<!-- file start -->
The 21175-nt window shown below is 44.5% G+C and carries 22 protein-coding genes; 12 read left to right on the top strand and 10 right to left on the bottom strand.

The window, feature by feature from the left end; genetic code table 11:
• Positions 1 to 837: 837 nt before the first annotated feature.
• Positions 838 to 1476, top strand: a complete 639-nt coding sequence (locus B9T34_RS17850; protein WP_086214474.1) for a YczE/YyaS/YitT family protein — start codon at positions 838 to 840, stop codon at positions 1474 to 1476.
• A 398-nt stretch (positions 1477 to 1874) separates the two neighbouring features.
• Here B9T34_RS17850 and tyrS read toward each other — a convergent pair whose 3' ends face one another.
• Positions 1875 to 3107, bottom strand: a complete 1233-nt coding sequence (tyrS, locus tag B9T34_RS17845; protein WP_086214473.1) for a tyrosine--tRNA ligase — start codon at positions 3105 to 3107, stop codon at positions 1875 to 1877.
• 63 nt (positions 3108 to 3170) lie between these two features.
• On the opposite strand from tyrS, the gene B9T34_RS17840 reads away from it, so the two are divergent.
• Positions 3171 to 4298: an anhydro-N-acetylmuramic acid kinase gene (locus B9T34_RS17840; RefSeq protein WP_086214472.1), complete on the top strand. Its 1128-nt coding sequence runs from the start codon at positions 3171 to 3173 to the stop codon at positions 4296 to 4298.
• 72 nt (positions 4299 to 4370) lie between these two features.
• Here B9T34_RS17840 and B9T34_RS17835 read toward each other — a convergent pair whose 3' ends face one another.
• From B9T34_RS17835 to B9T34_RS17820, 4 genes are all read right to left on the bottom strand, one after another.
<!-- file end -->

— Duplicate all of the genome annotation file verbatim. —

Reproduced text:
The 21175-nt window shown below is 44.5% G+C and carries 22 protein-coding genes; 12 read left to right on the top strand and 10 right to left on the bottom strand.

The window, feature by feature from the left end; genetic code table 11:
• Positions 1 to 837: 837 nt before the first annotated feature.
• Positions 838 to 1476, top strand: a complete 639-nt coding sequence (locus B9T34_RS17850; protein WP_086214474.1) for a YczE/YyaS/YitT family protein — start codon at positions 838 to 840, stop codon at positions 1474 to 1476.
• A 398-nt stretch (positions 1477 to 1874) separates the two neighbouring features.
• Here B9T34_RS17850 and tyrS read toward each other — a convergent pair whose 3' ends face one another.
• Positions 1875 to 3107, bottom strand: a complete 1233-nt coding sequence (tyrS, locus tag B9T34_RS17845; protein WP_086214473.1) for a tyrosine--tRNA ligase — start codon at positions 3105 to 3107, stop codon at positions 1875 to 1877.
• 63 nt (positions 3108 to 3170) lie between these two features.
• On the opposite strand from tyrS, the gene B9T34_RS17840 reads away from it, so the two are divergent.
• Positions 3171 to 4298: an anhydro-N-acetylmuramic acid kinase gene (locus B9T34_RS17840; RefSeq protein WP_086214472.1), complete on the top strand. Its 1128-nt coding sequence runs from the start codon at positions 3171 to 3173 to the stop codon at positions 4296 to 4298.
• 72 nt (positions 4299 to 4370) lie between these two features.
• Here B9T34_RS17840 and B9T34_RS17835 read toward each other — a convergent pair whose 3' ends face one another.
• From B9T34_RS17835 to B9T34_RS17820, 4 genes are all read right to left on the bottom strand, one after another.